These days, you can find many multi-tool sets with varying sizes and types of wrenches and screwdrivers in just about any Walmart or home improvement store. Many of them come in hard, compact cases that are easy to store. Because of this, there's really no excuse to not have a variety of tools on hand for any problems you might encounter. Also, don't forget the following in your emergency kit.

  • Flashlights
  • Radio (NOAA hand crank emergency radios are available in many stores)
  • Extra batteries
  • Fire extinguisher
  • Duct tape (it has a million uses in an emergency!)
  • Zip ties
  • Wrenches
  • Screwdrivers
  • Hammer/nails
  • Lighters/matches in a waterproof container
  • Flares/signal mirror

You might also consider an ax or saw for preparing firewood or an emergency shelter in the event nothing else is available. You can also use these tools to clear a road if you need to get a vehicle past a downed tree.

Bedding/clothing/important items

You want to make sure you have sleeping bags and pillows for sleeping. If you're strapped for space, you can use emergency foil blankets, which are available in any big box store camping section. Just know that the former will offer more comfort than the latter.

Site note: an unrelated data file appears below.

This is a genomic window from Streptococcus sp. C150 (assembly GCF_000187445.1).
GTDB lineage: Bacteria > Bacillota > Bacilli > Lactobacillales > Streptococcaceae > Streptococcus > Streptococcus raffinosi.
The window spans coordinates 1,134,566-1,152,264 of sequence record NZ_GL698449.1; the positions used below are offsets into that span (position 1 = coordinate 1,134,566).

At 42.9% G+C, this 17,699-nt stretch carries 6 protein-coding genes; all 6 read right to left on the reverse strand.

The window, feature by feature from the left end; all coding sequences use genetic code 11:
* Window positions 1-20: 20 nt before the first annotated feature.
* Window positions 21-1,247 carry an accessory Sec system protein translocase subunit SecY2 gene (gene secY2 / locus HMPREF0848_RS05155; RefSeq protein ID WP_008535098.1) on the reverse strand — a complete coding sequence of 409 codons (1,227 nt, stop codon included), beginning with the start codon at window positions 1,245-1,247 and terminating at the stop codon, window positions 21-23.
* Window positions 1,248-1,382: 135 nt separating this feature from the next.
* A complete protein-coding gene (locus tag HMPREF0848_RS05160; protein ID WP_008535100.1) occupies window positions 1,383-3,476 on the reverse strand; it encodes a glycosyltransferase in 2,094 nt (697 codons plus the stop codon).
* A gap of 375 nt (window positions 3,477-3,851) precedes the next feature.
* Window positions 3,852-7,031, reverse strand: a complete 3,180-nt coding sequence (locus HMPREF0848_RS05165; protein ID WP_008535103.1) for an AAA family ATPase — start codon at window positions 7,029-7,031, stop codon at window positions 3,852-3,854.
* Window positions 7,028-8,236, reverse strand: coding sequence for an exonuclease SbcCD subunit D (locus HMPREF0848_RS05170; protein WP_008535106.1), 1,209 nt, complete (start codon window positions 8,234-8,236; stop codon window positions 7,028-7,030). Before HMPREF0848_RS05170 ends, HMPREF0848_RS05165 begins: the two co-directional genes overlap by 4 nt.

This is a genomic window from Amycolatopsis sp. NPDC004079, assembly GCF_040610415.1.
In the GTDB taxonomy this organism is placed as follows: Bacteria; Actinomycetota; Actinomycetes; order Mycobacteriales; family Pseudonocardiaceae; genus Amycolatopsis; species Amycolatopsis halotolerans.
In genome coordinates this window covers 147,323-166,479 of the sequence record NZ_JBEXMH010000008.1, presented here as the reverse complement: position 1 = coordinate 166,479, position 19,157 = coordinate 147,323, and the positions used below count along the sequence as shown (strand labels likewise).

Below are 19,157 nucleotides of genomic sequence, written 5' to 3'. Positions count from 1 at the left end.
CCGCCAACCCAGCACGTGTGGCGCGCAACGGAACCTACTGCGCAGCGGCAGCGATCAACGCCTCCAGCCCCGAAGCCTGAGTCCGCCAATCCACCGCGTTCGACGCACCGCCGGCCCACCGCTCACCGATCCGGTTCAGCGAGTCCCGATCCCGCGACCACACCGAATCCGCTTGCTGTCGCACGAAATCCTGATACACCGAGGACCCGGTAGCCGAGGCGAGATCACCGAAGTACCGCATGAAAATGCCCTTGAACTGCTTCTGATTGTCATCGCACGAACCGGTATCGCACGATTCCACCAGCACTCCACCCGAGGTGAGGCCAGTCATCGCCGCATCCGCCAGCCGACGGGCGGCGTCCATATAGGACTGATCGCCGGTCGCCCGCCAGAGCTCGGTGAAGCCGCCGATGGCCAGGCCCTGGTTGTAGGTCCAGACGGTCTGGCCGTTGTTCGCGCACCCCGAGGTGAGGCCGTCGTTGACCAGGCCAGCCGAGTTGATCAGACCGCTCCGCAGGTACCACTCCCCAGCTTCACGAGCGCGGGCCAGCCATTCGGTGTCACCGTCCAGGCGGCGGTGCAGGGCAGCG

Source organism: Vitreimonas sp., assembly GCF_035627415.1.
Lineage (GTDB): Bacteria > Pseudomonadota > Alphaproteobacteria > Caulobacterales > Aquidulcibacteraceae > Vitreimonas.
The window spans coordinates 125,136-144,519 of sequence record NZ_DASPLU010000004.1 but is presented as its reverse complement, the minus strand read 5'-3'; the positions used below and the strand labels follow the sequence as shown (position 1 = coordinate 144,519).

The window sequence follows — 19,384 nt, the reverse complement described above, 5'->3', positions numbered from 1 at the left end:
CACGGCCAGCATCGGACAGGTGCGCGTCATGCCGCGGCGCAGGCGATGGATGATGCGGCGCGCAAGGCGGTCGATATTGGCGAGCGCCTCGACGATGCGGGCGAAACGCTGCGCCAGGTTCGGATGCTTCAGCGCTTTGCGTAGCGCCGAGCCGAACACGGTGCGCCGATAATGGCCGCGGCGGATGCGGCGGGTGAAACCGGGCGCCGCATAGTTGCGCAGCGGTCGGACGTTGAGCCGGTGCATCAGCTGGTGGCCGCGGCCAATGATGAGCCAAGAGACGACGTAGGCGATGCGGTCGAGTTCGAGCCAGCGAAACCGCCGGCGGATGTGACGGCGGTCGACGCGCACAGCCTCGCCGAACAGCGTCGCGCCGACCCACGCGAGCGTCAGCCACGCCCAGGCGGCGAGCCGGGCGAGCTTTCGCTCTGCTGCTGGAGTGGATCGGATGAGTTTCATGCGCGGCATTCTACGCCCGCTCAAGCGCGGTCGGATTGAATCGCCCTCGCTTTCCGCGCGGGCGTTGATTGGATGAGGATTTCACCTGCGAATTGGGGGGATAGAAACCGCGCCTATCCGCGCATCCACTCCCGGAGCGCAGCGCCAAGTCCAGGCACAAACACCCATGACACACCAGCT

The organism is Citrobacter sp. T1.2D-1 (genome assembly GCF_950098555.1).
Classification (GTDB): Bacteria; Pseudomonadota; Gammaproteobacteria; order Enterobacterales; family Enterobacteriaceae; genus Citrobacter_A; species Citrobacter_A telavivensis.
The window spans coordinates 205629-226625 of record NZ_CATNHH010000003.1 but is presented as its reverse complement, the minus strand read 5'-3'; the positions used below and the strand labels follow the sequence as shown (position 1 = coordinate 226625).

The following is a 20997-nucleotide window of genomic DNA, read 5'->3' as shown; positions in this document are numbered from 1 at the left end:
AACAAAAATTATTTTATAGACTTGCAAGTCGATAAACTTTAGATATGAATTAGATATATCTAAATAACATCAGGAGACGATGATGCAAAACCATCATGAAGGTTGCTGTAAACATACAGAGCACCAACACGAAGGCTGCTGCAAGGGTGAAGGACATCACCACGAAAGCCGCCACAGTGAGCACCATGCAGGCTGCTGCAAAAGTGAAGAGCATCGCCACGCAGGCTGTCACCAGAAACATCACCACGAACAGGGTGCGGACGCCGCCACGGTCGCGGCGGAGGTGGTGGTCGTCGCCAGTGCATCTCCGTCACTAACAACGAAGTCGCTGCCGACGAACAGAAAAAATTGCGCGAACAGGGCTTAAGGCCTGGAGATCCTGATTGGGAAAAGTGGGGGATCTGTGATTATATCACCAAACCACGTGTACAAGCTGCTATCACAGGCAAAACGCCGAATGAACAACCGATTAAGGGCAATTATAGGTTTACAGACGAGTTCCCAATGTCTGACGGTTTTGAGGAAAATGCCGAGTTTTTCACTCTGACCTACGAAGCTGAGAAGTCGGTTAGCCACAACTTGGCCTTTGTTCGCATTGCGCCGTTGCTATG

Keep an extra change of clothes or two on hand in a waterproof container. In wet conditions, you'll be glad to have a dry set of clothing on hand. Remember, it is the little things that most help with morale in a survival situation.

Another important piece of advice is to have a waterproof container on hand with copies of important family documents in it. Birth certificates, insurance policy papers and other irreplaceable documents should be in this box, as should an extra credit card just for emergencies. If you have room, copies of treasured family photos are also a good idea. If most of your photos are digital, so buy a cheap USB drive and save your most important ones there. If the worst should happen and you lose all material possessions, you'll be glad you did this.

Have a plan

Last, but not least, have a plan. Make an emergency preparedness checklist and review it with your loved ones. You owe it to your family members to have an emergency plan. Have a meeting place where you will all go in the event of a sudden disaster like a tornado.

Remember, it's better to have a plan and supplies and never have to use them than to not have those things and be caught unprepared in a disaster situation.